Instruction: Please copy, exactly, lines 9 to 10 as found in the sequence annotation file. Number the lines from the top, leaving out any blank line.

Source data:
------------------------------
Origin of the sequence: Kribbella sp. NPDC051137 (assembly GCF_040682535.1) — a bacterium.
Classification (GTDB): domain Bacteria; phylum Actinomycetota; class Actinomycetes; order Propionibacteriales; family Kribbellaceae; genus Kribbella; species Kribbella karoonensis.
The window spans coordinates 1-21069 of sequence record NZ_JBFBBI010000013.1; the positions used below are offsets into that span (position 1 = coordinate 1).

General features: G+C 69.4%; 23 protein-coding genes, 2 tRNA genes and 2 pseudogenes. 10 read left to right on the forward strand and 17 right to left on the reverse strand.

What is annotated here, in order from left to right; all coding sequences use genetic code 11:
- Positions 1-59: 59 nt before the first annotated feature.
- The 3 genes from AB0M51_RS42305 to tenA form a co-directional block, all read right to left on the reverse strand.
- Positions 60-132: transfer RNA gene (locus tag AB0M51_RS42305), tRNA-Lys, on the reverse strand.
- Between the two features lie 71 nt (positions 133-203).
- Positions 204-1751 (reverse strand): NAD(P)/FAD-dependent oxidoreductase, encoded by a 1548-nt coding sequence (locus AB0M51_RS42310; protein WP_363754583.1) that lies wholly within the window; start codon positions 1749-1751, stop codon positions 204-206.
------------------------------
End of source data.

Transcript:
- Between the two features lie 71 nt (positions 133-203).
- Positions 204-1751 (reverse strand): NAD(P)/FAD-dependent oxidoreductase, encoded by a 1548-nt coding sequence (locus AB0M51_RS42310; protein WP_363754583.1) that lies wholly within the window; start codon positions 1749-1751, stop codon positions 204-206.